All those who are shrugging off New York’s final census numbers — lamenting the fact that the count had to be conducted during the pandemic, being amazed that a state with a reputation for bleeding population came so close to not losing any congressional seats at all and expressing relief that we only lost one seat instead of more — are missing the big picture.
The loss was huge — and preventable.
The impact of the census count and the related redistribution of House seats, with New York losing one seat to drop from 27 to 26, could be significant for many reasons.
Let’s start with the impact on the level of federal financial assistance our citizens can expect to receive over the next decade.
A few thousand dollars here, a few thousand dollars there on a multitude of government programs could add up quickly.
In an editorial last August stressing the importance of filling out the census, we listed several dozen federal programs and grants that are influenced by the census count — from colleges and public school grants, to child care grants, to highway funds, to housing, to assistance for the elderly and the poor, to employment training, to agriculture and the arts, and just about every other federal program that touches every other aspect of our lives.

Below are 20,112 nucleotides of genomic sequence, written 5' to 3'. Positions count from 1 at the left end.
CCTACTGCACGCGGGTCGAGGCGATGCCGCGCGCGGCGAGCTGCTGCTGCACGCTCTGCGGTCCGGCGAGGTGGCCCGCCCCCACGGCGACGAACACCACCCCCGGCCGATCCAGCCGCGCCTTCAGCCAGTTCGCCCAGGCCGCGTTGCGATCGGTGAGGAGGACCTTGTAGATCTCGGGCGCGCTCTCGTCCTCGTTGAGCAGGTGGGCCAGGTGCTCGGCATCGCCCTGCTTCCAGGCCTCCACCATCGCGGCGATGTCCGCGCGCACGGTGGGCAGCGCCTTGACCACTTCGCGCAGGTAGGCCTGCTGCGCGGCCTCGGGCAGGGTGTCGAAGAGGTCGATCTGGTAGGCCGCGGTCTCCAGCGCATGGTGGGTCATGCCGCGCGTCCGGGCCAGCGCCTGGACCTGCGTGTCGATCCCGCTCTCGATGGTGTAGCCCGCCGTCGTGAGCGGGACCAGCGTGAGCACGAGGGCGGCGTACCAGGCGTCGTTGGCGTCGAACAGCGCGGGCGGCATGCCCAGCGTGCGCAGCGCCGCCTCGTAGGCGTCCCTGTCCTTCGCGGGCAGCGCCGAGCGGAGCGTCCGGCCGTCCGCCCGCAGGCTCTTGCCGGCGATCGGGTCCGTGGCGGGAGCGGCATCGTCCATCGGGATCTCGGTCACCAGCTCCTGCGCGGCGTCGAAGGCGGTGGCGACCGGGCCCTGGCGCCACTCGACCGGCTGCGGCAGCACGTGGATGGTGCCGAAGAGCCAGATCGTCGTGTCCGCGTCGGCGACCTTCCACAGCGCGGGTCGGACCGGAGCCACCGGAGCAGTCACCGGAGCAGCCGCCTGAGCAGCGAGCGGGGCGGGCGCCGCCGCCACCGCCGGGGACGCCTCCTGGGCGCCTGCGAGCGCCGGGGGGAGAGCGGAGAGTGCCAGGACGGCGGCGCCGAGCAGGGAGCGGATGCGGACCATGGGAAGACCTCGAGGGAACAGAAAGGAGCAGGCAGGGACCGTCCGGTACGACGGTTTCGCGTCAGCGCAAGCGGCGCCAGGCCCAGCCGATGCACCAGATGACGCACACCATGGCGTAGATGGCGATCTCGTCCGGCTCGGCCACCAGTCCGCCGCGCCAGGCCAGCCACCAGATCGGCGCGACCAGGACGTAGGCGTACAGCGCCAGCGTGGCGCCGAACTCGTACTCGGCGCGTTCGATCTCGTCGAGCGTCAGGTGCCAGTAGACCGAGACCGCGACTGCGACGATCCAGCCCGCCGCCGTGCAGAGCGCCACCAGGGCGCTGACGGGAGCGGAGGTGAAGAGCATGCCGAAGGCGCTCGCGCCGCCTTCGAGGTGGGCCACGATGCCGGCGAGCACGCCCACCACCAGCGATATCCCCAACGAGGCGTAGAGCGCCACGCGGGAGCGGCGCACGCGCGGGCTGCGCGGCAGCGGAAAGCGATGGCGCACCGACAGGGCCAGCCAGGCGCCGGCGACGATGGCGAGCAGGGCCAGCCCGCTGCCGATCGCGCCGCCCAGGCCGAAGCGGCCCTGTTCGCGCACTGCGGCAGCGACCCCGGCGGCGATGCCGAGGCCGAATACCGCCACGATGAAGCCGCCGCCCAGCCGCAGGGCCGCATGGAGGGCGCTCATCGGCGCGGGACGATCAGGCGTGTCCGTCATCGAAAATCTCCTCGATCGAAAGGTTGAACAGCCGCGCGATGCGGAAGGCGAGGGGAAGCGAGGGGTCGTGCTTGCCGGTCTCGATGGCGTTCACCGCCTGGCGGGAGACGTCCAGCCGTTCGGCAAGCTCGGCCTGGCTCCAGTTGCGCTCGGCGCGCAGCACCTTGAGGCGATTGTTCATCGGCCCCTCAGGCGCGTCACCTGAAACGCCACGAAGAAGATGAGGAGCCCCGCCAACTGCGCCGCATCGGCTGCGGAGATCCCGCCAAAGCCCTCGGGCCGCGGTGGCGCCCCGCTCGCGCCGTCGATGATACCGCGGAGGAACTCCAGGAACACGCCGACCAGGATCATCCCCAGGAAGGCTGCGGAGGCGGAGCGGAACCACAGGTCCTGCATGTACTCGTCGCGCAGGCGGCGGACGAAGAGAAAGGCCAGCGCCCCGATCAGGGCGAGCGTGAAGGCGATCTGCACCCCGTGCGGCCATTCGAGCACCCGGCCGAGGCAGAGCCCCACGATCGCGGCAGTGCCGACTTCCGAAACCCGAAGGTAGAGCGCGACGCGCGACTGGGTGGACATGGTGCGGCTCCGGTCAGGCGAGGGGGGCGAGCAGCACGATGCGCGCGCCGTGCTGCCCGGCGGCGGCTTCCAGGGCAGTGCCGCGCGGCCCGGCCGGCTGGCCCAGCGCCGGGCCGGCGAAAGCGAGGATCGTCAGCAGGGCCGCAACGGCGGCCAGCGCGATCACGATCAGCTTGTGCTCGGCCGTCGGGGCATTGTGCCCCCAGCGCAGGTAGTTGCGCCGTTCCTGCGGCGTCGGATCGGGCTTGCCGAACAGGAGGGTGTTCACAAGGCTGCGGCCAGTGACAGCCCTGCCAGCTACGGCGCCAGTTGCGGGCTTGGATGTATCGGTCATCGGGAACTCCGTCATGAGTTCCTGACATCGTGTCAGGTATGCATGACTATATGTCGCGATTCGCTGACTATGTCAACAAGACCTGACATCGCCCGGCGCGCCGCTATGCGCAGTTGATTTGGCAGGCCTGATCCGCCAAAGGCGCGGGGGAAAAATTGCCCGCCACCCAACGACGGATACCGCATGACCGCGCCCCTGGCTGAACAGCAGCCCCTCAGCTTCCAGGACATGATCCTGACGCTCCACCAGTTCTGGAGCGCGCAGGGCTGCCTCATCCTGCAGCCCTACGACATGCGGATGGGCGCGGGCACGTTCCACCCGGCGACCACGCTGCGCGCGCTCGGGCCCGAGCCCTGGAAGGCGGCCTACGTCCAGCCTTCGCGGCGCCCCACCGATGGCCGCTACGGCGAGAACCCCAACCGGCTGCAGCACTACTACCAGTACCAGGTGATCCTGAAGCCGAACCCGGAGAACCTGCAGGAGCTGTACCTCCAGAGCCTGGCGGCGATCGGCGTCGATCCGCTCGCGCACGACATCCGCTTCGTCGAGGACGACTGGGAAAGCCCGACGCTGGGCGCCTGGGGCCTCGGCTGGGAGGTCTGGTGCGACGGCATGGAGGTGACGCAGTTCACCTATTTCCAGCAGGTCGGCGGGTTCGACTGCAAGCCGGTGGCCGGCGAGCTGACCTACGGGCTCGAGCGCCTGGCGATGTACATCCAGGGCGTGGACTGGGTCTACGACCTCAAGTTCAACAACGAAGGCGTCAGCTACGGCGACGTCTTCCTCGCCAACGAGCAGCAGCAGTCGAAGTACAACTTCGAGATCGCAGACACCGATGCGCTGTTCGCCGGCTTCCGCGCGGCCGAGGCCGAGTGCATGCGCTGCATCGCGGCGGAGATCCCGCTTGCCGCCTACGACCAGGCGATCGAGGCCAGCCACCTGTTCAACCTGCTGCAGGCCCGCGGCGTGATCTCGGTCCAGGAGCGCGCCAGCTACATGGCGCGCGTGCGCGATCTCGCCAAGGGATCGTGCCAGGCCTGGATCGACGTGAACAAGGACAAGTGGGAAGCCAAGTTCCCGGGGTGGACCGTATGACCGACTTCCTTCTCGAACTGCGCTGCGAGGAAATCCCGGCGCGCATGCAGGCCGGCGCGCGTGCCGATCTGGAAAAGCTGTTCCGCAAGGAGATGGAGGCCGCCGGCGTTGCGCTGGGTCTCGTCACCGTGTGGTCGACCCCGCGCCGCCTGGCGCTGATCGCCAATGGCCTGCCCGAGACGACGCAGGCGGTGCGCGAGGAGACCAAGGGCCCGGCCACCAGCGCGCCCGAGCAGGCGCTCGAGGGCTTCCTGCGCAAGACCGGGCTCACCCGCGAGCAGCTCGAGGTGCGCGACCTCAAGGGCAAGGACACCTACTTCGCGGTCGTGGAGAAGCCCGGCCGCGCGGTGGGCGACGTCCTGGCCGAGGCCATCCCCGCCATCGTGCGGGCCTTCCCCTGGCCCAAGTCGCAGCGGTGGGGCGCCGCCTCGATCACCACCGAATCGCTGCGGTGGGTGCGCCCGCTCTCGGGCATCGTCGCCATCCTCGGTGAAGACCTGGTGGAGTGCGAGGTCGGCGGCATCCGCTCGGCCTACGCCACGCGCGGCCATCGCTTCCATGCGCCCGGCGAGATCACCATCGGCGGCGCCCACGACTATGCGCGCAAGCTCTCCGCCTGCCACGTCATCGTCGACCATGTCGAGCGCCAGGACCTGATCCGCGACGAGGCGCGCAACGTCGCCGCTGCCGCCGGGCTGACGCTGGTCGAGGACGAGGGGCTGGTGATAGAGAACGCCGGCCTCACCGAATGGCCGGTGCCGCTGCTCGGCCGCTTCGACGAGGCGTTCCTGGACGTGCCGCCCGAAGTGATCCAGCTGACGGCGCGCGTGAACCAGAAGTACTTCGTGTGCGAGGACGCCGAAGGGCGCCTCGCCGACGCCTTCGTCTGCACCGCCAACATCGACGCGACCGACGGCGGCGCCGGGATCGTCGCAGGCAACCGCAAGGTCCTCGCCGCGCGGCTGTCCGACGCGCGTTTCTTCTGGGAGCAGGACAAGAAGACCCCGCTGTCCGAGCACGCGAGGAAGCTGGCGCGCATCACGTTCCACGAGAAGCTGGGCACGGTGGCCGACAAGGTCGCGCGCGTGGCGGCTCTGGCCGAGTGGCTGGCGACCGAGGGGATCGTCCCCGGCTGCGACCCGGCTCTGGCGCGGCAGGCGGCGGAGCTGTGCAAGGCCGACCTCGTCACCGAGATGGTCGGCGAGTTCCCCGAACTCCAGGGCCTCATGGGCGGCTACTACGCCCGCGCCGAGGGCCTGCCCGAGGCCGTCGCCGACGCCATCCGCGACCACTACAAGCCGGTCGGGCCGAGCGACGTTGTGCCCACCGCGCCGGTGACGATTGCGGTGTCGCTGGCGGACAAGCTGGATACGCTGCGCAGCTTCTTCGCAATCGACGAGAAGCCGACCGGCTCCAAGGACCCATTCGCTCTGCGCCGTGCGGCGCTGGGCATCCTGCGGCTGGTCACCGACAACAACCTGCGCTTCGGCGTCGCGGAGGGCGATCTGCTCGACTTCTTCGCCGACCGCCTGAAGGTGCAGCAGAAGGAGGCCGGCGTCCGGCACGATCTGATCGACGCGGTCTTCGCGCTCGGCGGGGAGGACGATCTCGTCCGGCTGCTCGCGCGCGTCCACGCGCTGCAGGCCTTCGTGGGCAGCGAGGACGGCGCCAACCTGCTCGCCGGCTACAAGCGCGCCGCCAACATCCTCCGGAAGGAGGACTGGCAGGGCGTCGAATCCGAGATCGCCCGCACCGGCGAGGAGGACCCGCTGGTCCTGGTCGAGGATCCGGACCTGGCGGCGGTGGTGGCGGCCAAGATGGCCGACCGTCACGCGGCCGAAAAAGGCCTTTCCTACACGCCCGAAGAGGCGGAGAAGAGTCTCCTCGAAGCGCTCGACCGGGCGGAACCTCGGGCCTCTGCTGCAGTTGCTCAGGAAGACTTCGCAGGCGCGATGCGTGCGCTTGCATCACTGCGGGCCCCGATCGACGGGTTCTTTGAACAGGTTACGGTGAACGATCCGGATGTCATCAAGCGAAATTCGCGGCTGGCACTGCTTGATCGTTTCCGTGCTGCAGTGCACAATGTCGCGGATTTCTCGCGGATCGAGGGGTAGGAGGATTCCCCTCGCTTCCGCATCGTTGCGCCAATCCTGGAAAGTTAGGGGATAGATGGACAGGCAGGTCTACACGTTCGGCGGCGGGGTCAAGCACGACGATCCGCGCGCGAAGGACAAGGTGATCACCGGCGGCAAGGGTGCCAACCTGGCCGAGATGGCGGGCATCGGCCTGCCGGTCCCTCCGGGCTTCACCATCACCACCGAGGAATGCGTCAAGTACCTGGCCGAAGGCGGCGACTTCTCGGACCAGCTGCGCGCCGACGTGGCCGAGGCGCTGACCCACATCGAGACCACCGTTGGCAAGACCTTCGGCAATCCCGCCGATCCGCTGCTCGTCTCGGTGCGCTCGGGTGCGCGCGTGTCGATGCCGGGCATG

As a result of losing not only this seat, but the cumulative loss of five seats in the past 30 years, our state’s influence in a House of Representatives with an ever-narrowing partisan gap is being diminished.
The vote being cast now by our 27th representative will instead soon be cast by a representative from Texas or Minnesota or Florida. Maybe that one vote doesn’t matter in a particular issue important or critical to New York. But then again, maybe it does.
With one fewer seat in Congress, the state’s congressional districts will have to be aligned to place more citizens in each of the remaining 26. That means less individual representation for each of us.
You may even lose your current congressional representative in the reshuffle (which could be good or bad, depending on your politics).
That seat is likely to be taken from upstate New York and from a Republican district — so if you fall into either or both those two categories, this could be a hit.
As a result of the redistribution of congressional seats, New York will be losing a vote in the Electoral College, diminishing our state’s potential influence in the next two presidential elections in 2024 and 2028.
We’ve seen how close presidential elections can get. Our one lost vote might one day be the difference.
The worst part is we didn’t have to lose the seat, even if our population is migrating to other areas in greater numbers than other states.
That’s because the census count isn’t about determining exactly how many people are in each state. It’s really a competition among states to see who does the best job of counting.
We could lose actual population and still hold onto or even gain a congressional seat, depending on the job we did counting our own people vs. the job other states did in counting theirs.